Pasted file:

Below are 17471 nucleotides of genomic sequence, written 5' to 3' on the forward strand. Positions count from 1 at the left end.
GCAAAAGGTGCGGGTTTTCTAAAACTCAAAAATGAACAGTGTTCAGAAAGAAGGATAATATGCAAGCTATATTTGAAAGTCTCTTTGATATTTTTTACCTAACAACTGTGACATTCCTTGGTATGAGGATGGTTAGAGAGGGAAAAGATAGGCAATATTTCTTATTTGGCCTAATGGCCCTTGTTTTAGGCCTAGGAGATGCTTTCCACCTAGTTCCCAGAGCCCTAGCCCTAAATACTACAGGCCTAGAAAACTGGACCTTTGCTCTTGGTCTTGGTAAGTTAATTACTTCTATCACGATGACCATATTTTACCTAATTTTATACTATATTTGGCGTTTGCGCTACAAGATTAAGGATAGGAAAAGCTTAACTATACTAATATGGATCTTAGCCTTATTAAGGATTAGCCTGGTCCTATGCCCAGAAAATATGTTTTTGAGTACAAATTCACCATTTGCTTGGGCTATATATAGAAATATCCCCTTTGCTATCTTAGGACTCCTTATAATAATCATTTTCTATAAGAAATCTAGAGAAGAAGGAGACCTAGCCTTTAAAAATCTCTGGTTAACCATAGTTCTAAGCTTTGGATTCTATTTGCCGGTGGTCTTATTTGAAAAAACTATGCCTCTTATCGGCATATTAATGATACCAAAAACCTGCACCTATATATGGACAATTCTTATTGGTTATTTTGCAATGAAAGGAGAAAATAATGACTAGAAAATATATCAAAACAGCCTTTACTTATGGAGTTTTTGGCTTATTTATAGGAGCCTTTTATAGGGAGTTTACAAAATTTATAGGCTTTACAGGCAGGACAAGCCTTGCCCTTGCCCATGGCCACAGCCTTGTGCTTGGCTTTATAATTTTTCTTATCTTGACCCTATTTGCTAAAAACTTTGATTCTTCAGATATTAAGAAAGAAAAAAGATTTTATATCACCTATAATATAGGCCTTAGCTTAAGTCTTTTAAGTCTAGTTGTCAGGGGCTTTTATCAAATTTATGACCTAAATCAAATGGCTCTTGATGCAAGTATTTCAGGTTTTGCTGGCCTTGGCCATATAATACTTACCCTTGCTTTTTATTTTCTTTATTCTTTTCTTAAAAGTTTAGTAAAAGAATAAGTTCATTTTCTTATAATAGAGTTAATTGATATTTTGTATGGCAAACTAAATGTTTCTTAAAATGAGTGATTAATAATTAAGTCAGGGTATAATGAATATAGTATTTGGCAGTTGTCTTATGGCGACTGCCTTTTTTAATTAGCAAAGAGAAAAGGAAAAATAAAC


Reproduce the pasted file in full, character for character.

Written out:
Below are 17471 nucleotides of genomic sequence, written 5' to 3' on the forward strand. Positions count from 1 at the left end.
GCAAAAGGTGCGGGTTTTCTAAAACTCAAAAATGAACAGTGTTCAGAAAGAAGGATAATATGCAAGCTATATTTGAAAGTCTCTTTGATATTTTTTACCTAACAACTGTGACATTCCTTGGTATGAGGATGGTTAGAGAGGGAAAAGATAGGCAATATTTCTTATTTGGCCTAATGGCCCTTGTTTTAGGCCTAGGAGATGCTTTCCACCTAGTTCCCAGAGCCCTAGCCCTAAATACTACAGGCCTAGAAAACTGGACCTTTGCTCTTGGTCTTGGTAAGTTAATTACTTCTATCACGATGACCATATTTTACCTAATTTTATACTATATTTGGCGTTTGCGCTACAAGATTAAGGATAGGAAAAGCTTAACTATACTAATATGGATCTTAGCCTTATTAAGGATTAGCCTGGTCCTATGCCCAGAAAATATGTTTTTGAGTACAAATTCACCATTTGCTTGGGCTATATATAGAAATATCCCCTTTGCTATCTTAGGACTCCTTATAATAATCATTTTCTATAAGAAATCTAGAGAAGAAGGAGACCTAGCCTTTAAAAATCTCTGGTTAACCATAGTTCTAAGCTTTGGATTCTATTTGCCGGTGGTCTTATTTGAAAAAACTATGCCTCTTATCGGCATATTAATGATACCAAAAACCTGCACCTATATATGGACAATTCTTATTGGTTATTTTGCAATGAAAGGAGAAAATAATGACTAGAAAATATATCAAAACAGCCTTTACTTATGGAGTTTTTGGCTTATTTATAGGAGCCTTTTATAGGGAGTTTACAAAATTTATAGGCTTTACAGGCAGGACAAGCCTTGCCCTTGCCCATGGCCACAGCCTTGTGCTTGGCTTTATAATTTTTCTTATCTTGACCCTATTTGCTAAAAACTTTGATTCTTCAGATATTAAGAAAGAAAAAAGATTTTATATCACCTATAATATAGGCCTTAGCTTAAGTCTTTTAAGTCTAGTTGTCAGGGGCTTTTATCAAATTTATGACCTAAATCAAATGGCTCTTGATGCAAGTATTTCAGGTTTTGCTGGCCTTGGCCATATAATACTTACCCTTGCTTTTTATTTTCTTTATTCTTTTCTTAAAAGTTTAGTAAAAGAATAAGTTCATTTTCTTATAATAGAGTTAATTGATATTTTGTATGGCAAACTAAATGTTTCTTAAAATGAGTGATTAATAATTAAGTCAGGGTATAATGAATATAGTATTTGGCAGTTGTCTTATGGCGACTGCCTTTTTTAATTAGCAAAGAGAAAAGGAAAAATAAAC